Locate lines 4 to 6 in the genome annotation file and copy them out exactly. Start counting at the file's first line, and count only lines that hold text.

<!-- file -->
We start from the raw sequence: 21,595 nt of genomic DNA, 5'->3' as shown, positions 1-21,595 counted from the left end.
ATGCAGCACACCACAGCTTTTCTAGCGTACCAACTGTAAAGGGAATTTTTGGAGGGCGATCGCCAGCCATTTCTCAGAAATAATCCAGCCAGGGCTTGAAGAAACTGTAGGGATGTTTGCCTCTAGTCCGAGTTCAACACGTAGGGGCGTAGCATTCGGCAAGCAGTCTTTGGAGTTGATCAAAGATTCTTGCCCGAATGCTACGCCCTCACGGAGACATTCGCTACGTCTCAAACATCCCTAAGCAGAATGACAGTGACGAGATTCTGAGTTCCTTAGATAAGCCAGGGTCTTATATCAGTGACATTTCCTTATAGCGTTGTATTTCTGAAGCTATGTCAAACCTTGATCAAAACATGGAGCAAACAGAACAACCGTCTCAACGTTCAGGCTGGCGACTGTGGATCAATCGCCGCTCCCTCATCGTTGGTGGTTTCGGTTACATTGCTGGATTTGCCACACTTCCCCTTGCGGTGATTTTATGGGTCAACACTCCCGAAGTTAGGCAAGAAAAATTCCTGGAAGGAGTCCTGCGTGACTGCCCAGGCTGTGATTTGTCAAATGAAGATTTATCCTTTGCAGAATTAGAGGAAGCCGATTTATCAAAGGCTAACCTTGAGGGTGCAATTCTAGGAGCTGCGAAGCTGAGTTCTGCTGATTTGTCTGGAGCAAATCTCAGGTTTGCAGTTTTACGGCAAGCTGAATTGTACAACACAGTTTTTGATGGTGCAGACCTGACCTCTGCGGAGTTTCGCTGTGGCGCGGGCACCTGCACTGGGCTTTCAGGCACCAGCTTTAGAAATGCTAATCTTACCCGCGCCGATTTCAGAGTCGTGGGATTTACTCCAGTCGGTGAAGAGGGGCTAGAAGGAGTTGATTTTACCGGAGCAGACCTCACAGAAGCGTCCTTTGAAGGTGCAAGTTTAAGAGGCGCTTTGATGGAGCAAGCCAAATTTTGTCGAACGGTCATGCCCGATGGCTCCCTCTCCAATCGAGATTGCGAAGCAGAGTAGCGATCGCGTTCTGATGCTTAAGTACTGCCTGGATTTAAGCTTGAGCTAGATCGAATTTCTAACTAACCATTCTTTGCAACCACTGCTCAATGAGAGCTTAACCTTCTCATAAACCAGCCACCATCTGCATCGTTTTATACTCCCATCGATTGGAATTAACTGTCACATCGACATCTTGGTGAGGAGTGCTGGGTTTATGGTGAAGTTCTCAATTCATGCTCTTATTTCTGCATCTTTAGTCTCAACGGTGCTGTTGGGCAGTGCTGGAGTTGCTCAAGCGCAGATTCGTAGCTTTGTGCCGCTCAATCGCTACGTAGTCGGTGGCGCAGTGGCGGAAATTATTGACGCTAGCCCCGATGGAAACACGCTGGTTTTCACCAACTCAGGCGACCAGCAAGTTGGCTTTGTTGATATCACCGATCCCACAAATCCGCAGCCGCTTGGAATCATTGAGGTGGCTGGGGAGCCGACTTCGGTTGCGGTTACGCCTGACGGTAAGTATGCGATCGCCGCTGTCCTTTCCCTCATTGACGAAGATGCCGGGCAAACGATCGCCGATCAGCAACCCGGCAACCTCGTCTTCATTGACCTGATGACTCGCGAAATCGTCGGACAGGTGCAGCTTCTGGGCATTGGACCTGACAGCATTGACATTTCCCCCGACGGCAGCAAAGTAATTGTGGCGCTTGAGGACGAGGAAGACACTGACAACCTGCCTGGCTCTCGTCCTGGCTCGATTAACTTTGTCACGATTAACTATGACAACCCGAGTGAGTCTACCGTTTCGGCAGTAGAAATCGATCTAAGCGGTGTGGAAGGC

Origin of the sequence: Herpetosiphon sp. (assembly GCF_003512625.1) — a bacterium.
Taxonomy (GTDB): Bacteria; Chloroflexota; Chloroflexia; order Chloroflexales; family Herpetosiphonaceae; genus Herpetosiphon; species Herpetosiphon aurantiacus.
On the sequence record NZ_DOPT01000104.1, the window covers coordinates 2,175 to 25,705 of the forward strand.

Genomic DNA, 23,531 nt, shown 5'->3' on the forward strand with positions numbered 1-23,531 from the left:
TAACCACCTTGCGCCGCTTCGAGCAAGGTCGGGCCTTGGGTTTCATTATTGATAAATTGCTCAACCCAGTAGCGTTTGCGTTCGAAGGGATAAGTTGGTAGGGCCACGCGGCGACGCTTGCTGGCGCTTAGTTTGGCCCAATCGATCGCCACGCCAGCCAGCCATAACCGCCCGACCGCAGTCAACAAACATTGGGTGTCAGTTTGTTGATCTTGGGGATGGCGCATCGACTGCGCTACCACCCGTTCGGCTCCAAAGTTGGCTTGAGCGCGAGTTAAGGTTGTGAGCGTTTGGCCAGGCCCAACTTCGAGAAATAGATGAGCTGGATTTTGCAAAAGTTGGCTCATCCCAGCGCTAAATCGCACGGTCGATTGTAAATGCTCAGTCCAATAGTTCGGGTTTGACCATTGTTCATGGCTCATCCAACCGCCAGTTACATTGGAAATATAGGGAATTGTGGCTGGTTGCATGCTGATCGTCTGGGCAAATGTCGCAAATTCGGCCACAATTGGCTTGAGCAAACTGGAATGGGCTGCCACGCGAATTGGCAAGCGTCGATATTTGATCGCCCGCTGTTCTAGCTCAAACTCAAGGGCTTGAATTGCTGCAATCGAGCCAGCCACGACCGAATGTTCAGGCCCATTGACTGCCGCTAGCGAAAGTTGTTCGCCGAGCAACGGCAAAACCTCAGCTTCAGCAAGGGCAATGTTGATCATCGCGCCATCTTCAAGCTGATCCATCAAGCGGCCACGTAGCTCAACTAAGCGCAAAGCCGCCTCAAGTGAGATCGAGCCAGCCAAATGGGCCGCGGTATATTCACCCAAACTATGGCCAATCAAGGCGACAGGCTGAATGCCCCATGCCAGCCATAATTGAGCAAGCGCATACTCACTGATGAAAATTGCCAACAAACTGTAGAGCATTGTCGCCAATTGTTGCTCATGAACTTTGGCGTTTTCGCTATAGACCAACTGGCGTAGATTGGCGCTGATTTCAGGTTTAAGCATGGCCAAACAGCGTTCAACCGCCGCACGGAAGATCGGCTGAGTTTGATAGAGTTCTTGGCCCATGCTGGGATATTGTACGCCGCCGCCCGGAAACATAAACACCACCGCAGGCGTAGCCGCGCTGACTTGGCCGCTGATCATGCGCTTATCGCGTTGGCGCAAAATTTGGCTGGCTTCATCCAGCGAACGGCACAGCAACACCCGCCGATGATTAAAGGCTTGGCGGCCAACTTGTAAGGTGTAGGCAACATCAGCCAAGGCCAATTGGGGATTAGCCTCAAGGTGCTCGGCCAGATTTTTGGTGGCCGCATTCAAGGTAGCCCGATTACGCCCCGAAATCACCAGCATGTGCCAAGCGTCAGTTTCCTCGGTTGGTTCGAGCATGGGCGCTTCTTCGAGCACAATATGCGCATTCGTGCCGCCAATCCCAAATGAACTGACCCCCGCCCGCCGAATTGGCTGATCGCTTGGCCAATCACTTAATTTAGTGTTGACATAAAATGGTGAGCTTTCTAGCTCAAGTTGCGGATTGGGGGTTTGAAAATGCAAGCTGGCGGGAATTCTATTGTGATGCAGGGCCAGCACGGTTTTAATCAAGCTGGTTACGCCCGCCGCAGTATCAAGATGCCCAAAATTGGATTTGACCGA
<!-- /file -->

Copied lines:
Taxonomy (GTDB): Bacteria; Chloroflexota; Chloroflexia; order Chloroflexales; family Herpetosiphonaceae; genus Herpetosiphon; species Herpetosiphon aurantiacus.
On the sequence record NZ_DOPT01000104.1, the window covers coordinates 2,175 to 25,705 of the forward strand.

Genomic DNA, 23,531 nt, shown 5'->3' on the forward strand with positions numbered 1-23,531 from the left: